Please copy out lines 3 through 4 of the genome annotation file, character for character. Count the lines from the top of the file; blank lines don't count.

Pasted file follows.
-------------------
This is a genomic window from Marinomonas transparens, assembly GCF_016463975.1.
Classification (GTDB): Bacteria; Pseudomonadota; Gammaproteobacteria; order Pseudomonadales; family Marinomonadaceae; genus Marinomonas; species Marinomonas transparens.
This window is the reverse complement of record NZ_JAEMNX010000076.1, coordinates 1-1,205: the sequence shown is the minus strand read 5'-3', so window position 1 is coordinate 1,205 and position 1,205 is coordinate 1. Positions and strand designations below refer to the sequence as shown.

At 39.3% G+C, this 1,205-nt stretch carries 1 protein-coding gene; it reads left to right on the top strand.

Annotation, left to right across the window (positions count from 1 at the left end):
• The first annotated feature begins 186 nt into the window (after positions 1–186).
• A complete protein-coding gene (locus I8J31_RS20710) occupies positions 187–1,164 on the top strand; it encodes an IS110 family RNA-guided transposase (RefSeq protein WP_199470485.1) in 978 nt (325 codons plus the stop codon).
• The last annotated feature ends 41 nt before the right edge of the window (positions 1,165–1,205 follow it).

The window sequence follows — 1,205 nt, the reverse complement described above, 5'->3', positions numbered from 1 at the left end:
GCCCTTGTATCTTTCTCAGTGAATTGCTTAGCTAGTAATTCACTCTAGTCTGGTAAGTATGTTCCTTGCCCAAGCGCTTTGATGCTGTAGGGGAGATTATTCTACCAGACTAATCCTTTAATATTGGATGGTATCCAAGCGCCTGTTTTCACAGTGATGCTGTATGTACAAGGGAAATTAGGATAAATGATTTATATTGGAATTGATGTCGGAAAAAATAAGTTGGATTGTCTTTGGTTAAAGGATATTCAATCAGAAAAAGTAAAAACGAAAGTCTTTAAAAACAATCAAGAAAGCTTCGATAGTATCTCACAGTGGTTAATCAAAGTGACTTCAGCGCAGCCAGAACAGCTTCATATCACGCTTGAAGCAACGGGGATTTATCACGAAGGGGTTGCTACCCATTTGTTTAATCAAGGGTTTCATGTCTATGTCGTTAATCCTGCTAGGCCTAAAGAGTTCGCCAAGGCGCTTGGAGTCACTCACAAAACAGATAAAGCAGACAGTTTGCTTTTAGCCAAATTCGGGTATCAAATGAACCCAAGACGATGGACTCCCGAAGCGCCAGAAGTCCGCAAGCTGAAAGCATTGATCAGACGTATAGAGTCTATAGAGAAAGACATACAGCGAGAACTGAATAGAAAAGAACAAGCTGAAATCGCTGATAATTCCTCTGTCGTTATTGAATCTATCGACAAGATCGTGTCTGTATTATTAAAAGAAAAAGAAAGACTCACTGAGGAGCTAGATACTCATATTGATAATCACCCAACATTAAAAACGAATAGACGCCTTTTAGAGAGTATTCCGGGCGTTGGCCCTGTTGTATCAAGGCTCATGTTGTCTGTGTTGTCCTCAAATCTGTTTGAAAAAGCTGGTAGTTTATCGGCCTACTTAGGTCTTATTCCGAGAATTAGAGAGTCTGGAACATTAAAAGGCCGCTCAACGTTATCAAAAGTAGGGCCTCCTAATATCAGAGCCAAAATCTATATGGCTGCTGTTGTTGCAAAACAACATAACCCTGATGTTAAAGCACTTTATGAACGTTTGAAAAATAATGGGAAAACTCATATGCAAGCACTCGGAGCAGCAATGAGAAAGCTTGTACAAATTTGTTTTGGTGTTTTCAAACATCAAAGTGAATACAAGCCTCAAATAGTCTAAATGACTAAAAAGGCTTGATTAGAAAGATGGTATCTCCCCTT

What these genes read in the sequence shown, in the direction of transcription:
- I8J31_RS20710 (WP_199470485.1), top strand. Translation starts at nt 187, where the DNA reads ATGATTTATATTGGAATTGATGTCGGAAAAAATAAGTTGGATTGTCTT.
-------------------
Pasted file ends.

This window is the reverse complement of record NZ_JAEMNX010000076.1, coordinates 1-1,205: the sequence shown is the minus strand read 5'-3', so window position 1 is coordinate 1,205 and position 1,205 is coordinate 1. Positions and strand designations below refer to the sequence as shown.

At 39.3% G+C, this 1,205-nt stretch carries 1 protein-coding gene; it reads left to right on the top strand.